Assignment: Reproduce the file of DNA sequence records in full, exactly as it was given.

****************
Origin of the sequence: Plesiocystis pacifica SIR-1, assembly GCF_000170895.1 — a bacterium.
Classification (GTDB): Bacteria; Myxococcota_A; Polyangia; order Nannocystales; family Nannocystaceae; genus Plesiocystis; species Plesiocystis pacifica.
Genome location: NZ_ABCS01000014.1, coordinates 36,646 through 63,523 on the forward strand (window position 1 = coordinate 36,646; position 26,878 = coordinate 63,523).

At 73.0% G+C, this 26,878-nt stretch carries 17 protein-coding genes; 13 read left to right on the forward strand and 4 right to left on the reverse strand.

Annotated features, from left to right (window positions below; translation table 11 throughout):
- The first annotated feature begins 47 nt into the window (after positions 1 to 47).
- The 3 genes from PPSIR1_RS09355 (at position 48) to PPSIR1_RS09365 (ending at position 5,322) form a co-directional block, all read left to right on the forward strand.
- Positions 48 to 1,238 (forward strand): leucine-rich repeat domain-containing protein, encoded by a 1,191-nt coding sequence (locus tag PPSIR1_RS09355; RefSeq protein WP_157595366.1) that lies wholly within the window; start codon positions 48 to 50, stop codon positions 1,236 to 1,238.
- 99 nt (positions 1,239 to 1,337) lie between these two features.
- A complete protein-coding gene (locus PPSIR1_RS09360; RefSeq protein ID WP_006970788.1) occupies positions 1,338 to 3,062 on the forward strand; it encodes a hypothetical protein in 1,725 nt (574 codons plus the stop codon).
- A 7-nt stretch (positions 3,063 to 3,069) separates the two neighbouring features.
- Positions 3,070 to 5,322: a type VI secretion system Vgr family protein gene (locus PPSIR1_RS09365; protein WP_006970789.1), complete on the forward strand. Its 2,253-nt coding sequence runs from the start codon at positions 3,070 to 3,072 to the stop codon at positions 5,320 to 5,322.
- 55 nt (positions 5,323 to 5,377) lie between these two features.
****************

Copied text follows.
Origin of the sequence: Plesiocystis pacifica SIR-1, assembly GCF_000170895.1 — a bacterium.
Classification (GTDB): Bacteria; Myxococcota_A; Polyangia; order Nannocystales; family Nannocystaceae; genus Plesiocystis; species Plesiocystis pacifica.
Genome location: NZ_ABCS01000014.1, coordinates 36,646 through 63,523 on the forward strand (window position 1 = coordinate 36,646; position 26,878 = coordinate 63,523).

At 73.0% G+C, this 26,878-nt stretch carries 17 protein-coding genes; 13 read left to right on the forward strand and 4 right to left on the reverse strand.

Annotated features, from left to right (window positions below; translation table 11 throughout):
- The first annotated feature begins 47 nt into the window (after positions 1 to 47).
- The 3 genes from PPSIR1_RS09355 (at position 48) to PPSIR1_RS09365 (ending at position 5,322) form a co-directional block, all read left to right on the forward strand.
- Positions 48 to 1,238 (forward strand): leucine-rich repeat domain-containing protein, encoded by a 1,191-nt coding sequence (locus tag PPSIR1_RS09355; RefSeq protein WP_157595366.1) that lies wholly within the window; start codon positions 48 to 50, stop codon positions 1,236 to 1,238.
- 99 nt (positions 1,239 to 1,337) lie between these two features.
- A complete protein-coding gene (locus PPSIR1_RS09360; RefSeq protein ID WP_006970788.1) occupies positions 1,338 to 3,062 on the forward strand; it encodes a hypothetical protein in 1,725 nt (574 codons plus the stop codon).
- A 7-nt stretch (positions 3,063 to 3,069) separates the two neighbouring features.
- Positions 3,070 to 5,322: a type VI secretion system Vgr family protein gene (locus PPSIR1_RS09365; protein WP_006970789.1), complete on the forward strand. Its 2,253-nt coding sequence runs from the start codon at positions 3,070 to 3,072 to the stop codon at positions 5,320 to 5,322.
- 55 nt (positions 5,323 to 5,377) lie between these two features.